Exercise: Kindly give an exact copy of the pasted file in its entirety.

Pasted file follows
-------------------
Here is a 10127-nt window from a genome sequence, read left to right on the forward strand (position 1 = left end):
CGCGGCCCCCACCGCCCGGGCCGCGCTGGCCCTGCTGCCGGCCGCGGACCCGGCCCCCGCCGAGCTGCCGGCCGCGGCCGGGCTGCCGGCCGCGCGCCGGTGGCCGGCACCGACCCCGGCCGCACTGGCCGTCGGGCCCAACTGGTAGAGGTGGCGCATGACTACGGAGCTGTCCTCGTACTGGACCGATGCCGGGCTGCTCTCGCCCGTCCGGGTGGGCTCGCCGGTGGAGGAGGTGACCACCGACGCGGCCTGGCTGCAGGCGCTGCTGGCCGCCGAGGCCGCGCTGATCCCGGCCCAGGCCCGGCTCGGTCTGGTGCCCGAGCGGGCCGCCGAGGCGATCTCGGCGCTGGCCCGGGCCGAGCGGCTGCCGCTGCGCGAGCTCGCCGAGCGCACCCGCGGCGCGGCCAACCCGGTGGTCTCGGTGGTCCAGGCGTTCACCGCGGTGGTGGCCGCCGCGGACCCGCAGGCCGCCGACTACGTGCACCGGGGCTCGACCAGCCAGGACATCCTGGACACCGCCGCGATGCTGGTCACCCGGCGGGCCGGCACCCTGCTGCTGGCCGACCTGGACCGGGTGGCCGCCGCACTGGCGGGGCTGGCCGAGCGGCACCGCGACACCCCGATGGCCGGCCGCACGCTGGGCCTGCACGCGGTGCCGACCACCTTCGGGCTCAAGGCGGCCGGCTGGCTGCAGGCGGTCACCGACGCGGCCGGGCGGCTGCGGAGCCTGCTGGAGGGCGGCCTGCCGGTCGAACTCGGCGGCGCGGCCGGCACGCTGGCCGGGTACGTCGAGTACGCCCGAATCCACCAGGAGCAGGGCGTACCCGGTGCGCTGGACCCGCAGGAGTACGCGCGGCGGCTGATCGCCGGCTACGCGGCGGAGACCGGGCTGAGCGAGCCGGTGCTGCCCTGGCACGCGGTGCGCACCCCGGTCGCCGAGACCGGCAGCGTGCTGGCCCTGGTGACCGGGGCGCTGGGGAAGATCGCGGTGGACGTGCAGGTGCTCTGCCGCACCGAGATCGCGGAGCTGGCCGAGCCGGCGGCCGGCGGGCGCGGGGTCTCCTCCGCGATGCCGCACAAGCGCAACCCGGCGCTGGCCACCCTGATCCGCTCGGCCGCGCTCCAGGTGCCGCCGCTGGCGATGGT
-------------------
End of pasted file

Here is a 10127-nt window from a genome sequence, read left to right on the forward strand (position 1 = left end):
CGCGGCCCCCACCGCCCGGGCCGCGCTGGCCCTGCTGCCGGCCGCGGACCCGGCCCCCGCCGAGCTGCCGGCCGCGGCCGGGCTGCCGGCCGCGCGCCGGTGGCCGGCACCGACCCCGGCCGCACTGGCCGTCGGGCCCAACTGGTAGAGGTGGCGCATGACTACGGAGCTGTCCTCGTACTGGACCGATGCCGGGCTGCTCTCGCCCGTCCGGGTGGGCTCGCCGGTGGAGGAGGTGACCACCGACGCGGCCTGGCTGCAGGCGCTGCTGGCCGCCGAGGCCGCGCTGATCCCGGCCCAGGCCCGGCTCGGTCTGGTGCCCGAGCGGGCCGCCGAGGCGATCTCGGCGCTGGCCCGGGCCGAGCGGCTGCCGCTGCGCGAGCTCGCCGAGCGCACCCGCGGCGCGGCCAACCCGGTGGTCTCGGTGGTCCAGGCGTTCACCGCGGTGGTGGCCGCCGCGGACCCGCAGGCCGCCGACTACGTGCACCGGGGCTCGACCAGCCAGGACATCCTGGACACCGCCGCGATGCTGGTCACCCGGCGGGCCGGCACCCTGCTGCTGGCCGACCTGGACCGGGTGGCCGCCGCACTGGCGGGGCTGGCCGAGCGGCACCGCGACACCCCGATGGCCGGCCGCACGCTGGGCCTGCACGCGGTGCCGACCACCTTCGGGCTCAAGGCGGCCGGCTGGCTGCAGGCGGTCACCGACGCGGCCGGGCGGCTGCGGAGCCTGCTGGAGGGCGGCCTGCCGGTCGAACTCGGCGGCGCGGCCGGCACGCTGGCCGGGTACGTCGAGTACGCCCGAATCCACCAGGAGCAGGGCGTACCCGGTGCGCTGGACCCGCAGGAGTACGCGCGGCGGCTGATCGCCGGCTACGCGGCGGAGACCGGGCTGAGCGAGCCGGTGCTGCCCTGGCACGCGGTGCGCACCCCGGTCGCCGAGACCGGCAGCGTGCTGGCCCTGGTGACCGGGGCGCTGGGGAAGATCGCGGTGGACGTGCAGGTGCTCTGCCGCACCGAGATCGCGGAGCTGGCCGAGCCGGCGGCCGGCGGGCGCGGGGTCTCCTCCGCGATGCCGCACAAGCGCAACCCGGCGCTGGCCACCCTGATCCGCTCGGCCGCGCTCCAGGTGCCGCCGCTGGCGATGGT